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Hundreds of Arizona homes to run out of water by the end of the year 

Rio Verde Foothills has around 2,200 houses that do not have a long-term water source

November 22, 2022 7:02pm

Updated: November 22, 2022 7:38pm

Hundreds of homes in the Arizona desert are expected to run out of water by the end of the year, according to NBC News. 

Around 500 homes in the Rio Verde Foothills, in Maricopa County, will begin running out of water starting on January 1, 2023. Many houses in the unincorporated community were built without complying with Arizona’s 100-year water supply requirement.

Additionally, instead of having their own water system, residents of the Rio Verde Foothills rely on private wells or have their water trucked up from the nearby city of Scottsdale. 

Scottsdale gets 65% of its water from the Colorado River. However, last year, the U.S. The Bureau of Reclamation declared a Tier 1 water shortage on the Colorado River. In August of this year, the Reclamation Bureau increased the shortage to Tier 2a.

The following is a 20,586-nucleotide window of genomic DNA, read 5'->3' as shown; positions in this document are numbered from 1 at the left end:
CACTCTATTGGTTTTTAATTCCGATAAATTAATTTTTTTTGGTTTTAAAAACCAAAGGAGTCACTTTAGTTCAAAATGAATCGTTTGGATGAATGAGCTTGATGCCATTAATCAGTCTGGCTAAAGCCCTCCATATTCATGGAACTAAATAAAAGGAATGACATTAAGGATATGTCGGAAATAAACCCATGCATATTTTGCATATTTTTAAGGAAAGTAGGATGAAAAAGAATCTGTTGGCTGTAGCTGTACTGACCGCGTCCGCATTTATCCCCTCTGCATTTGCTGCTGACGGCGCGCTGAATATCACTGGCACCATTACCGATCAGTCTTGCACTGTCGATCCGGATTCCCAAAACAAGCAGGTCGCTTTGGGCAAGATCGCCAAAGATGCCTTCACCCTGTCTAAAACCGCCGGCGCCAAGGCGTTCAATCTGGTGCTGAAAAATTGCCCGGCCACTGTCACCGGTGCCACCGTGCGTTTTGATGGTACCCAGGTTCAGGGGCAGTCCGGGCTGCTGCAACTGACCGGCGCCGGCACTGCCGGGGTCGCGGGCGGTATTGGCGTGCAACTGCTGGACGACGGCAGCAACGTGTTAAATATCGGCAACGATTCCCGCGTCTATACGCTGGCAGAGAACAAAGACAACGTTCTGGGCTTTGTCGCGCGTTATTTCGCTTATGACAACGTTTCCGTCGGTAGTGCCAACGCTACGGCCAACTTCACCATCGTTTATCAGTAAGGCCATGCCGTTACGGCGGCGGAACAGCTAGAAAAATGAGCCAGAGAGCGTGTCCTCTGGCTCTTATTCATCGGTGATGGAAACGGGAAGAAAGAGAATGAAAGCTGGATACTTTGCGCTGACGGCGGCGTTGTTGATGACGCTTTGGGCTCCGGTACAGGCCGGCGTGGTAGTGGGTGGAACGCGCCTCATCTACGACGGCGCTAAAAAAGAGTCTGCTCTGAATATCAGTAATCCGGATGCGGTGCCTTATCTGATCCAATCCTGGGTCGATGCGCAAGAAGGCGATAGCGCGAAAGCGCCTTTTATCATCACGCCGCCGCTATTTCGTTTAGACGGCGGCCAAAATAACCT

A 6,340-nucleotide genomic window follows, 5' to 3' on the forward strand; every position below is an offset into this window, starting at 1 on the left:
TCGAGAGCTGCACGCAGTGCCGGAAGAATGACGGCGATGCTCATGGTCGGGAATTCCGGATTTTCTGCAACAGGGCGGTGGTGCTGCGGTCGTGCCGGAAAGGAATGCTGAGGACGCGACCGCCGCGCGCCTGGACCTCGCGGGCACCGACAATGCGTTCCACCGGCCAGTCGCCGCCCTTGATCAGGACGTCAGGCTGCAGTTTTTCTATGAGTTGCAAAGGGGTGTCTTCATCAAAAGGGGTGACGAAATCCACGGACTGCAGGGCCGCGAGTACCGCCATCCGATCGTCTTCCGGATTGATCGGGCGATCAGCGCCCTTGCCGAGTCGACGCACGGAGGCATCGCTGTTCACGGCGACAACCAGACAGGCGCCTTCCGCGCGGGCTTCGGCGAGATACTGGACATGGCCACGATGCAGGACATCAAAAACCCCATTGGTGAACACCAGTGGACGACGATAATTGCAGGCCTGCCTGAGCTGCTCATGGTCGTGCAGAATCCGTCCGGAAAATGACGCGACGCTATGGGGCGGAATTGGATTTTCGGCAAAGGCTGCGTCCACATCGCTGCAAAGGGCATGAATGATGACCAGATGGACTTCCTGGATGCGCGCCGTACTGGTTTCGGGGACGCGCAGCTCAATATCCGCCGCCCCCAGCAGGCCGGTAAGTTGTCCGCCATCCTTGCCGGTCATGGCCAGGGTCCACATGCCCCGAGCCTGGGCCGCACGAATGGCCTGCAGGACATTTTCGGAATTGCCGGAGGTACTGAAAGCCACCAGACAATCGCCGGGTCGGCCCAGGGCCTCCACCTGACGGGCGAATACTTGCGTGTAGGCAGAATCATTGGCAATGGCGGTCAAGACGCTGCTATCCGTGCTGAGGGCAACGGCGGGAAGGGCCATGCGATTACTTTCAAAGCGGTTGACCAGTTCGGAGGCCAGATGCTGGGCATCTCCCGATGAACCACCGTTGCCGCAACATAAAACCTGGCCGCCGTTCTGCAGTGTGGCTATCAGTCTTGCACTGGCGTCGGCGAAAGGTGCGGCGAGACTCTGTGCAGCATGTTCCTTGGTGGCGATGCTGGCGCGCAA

With the ongoing drought in the region, Scottsdale said it would stop transporting water to communities outside its city limits starting next year, leaving Rio Verde Foothills without a stable supply of water. 

Scottsdale has been warning nearby communities to whom it supplies water that trucking water was only meant to be a temporary remedy, instead of a permanent solution. 

Arizona’s housing developments are supposed to guarantee 100 years–worth of water supply to be approved for construction under the state's Assured Water Supply Program. 

Rio Verde Foothills, however, built around 2,200 houses that bypassed the law and do not have a long-term water source. 

In August, Maricopa County rejected a proposal from 550 Rio Verde residents that wanted to form their own Domestic Water Improvement District. Despite other deals still being discussed behind closed doors, no firm decisions about the community’s declining water supply have been made. 

“It’s going to be really ugly and terrible for our homeowners and landowners,” Karen Nabity, a Rio Verde Foothills resident, told NBC News. “Some of us will borrow water from a friend’s well, others will have to pay a water hauler from far away.”